Upon opening the pouch, I immediately felt transported to a field of blossoming cherry trees in springtime. The aroma of the tea is almost ethereal, fruity and elegantly floral. There’s nothing artificial about it at all, neither in aroma or flavor. The taste is exquisitely subtle, more sencha than sakura. You taste the fresh sencha first followed by a delightful cherry blossom flavor that gently dances across your palate. I recommend letting the tea cool a bit to really taste the sakura. The base sencha is buttery and light, and unlike Den’s blend, is not very grassy. Its mellow body lets the soft cherry flavor shine through.
The flavoring here is verrry light. For some it may be too weak but as someone who finds most flavored teas too overpowering, it was perfect for me. This is the first flavored tea – aside from jasmine – that I could drink straight without needing to underleaf or blend with a straight tea. I think this one will appeal most to those who drink straight green teas.
Compared to my other favorite, Den’s is a deeply grassy green tea with a stronger cherry flavoring that can taste a bit medicinal while this is a more low-key affair and is by far the most natural tasting sakura tea I’ve ever tried.
Flavors: Butter, Cherry Blossom
This tea needed a little tinkering to get right. It’s similar to white tea, and in order to get the best flavor you need to brew it as one. Initially, I tried steeping like a standard green tea using temperatures of 175 F and above and got a salty marine-like flavor. Eventually I discovered the best flavor came from lower brewing temperatures, between 160 – 170 F.
The dry leaf is beautiful, thin, pine needle like leaves covered in white down. Scents of soy milk, lima beans, and creamed corn. When heated, it gives off a savory aroma of cooked chard and mustard greens. The color of the tea liquor is almost clear, similar to silver needle tea. The taste is delicate and soft, with creamy soybeans in the front, light vegetable broth, and a gentle hint of chestnut in the finish. Its flavor profile resembles huang shan mao feng a lot.
This tea was a nice departure from the grassy greens I usually drink. I like a nice zippy green tea in the morning. This one isn’t brisk enough though to be a breakfast tea, but it’s low in caffeine which is great because it gives me another option for night time tea drinking.
Flavors: Cream, Lima Beans, Milk, Soybean, Vegetable Broth
This is my first puerh from Teavivre. It’s relatively new tea territory for me having tasted half a dozen or so puerhs so far. I picked this up because I wanted to try an aged sheng. . My first few cups were delicious, but later on I had to fight through some serious bitterness.
I used just under 8g of tea in a 120ml shibo for this. The dry leaf had a faint smell of sweet earth and incense. It was noticeably less intense than other sheng puerhs I’ve tried. Wet leaf smelled of wet wood and tobacco. Normally I use very short steeping times for puerh, but increased my steep times as recommended by some reviewers.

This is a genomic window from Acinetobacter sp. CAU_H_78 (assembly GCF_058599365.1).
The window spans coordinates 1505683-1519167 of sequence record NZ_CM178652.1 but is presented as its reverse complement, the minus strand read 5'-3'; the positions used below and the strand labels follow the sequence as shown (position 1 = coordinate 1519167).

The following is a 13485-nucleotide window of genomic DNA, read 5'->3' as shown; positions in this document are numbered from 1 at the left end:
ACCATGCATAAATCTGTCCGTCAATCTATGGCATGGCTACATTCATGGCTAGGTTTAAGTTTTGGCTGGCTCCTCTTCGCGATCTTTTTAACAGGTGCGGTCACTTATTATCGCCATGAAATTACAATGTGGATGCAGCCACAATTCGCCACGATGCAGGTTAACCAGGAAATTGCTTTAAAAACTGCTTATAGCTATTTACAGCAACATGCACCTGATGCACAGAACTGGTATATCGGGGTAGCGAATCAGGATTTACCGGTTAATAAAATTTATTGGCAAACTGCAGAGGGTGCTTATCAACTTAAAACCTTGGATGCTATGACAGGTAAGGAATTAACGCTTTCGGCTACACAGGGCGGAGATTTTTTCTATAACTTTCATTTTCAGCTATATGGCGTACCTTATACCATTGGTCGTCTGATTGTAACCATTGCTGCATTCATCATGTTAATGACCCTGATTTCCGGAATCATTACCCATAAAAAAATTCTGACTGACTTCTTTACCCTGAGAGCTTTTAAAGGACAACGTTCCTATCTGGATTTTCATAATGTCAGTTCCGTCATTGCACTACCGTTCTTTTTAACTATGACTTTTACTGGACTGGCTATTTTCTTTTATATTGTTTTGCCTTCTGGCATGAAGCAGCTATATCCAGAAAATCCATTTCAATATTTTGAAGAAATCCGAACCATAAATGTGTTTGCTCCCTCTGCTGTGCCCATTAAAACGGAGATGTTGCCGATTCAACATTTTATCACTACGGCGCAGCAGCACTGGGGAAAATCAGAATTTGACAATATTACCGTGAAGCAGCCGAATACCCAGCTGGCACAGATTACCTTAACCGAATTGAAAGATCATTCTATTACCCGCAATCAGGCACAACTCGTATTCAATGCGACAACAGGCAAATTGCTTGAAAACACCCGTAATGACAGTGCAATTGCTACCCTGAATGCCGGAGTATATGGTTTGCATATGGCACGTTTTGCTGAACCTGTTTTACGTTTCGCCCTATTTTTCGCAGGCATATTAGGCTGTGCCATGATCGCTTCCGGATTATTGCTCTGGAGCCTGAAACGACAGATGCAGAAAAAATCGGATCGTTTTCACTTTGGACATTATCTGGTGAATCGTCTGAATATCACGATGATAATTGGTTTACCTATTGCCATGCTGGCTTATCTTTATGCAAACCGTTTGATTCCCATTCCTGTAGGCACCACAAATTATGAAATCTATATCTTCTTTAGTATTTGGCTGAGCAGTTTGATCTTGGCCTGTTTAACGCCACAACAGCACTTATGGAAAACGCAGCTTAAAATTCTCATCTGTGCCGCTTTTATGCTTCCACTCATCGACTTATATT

After a rinse, I steeped it for about 30 seconds using just under boiling water. It tasted of sweet leather with slightly smokey undertones. A second 30s steep was a nice woodsy and wet forest like flavor. The third infusion was for 35s at boiling. Earthy sweet with a little bitterness beginning to creep in.
The next 4 infusions were pretty rough. Encountered lots of bitterness forcing me to reach for some sweets to cleanse my palette. I had to chuck the 7th steep and call it a day because the bitterness became just too much.
Overall, I quite enjoyed the sweet, complex taste of the early steeps but wished the flavor had carried over to the later infusions.
Flavors: Earth, Fruity, Smoke, Wet Wood
No doubt Teavivre has some excellent green tea but unfortunately most of the ones I tried this year were kinda lackluster compared to the year before. The one exception though was this tea. I wasn’t expecting much from this inexpensive, lesser-known tea but I’m pretty blown away at how good it is.
The aroma of the dry leaf alone is enough to tell you this is going to be good. It smells floral and spinachy, then in a heated vessel intensifies into something like buttered sweet corn, flowers, and honey. After steeping, the tea has a mellow sweet pea taste and fresh grassy flavor. The texture is gentle and refreshing, it feels like a pleasant spring breeze across your face. Not too nutty nor astringent.
This one needs quite a bit of leaf for best results. I usually steep my greens semi-gong fu style using 2g of leaf or less. For this though, I had to use half the 7g sample pack. Also, the flavor seems to fade a little faster on resteep than I’d like.
I would not recommend storing this tea in the fridge. I refrigerate most of my greens which helps extend their freshness but occasionally there are some like this that don’t do well in the cold. The fridge made my second sample pack bitter despite being sealed and stored properly.
Flavors: Floral, Grass, Spinach
Interesting flavor profile for a black tea. This tea tastes like a hybrid of black and puerh. It’s woodsy, earthy, and a little musky. Steeped at boiling it produces a tannic cup. It’s slightly better at lower temperatures but still tastes mostly like a typical orange pekoe to me. Not really my cuppa.
Flavors: Earth, Tannic, Wood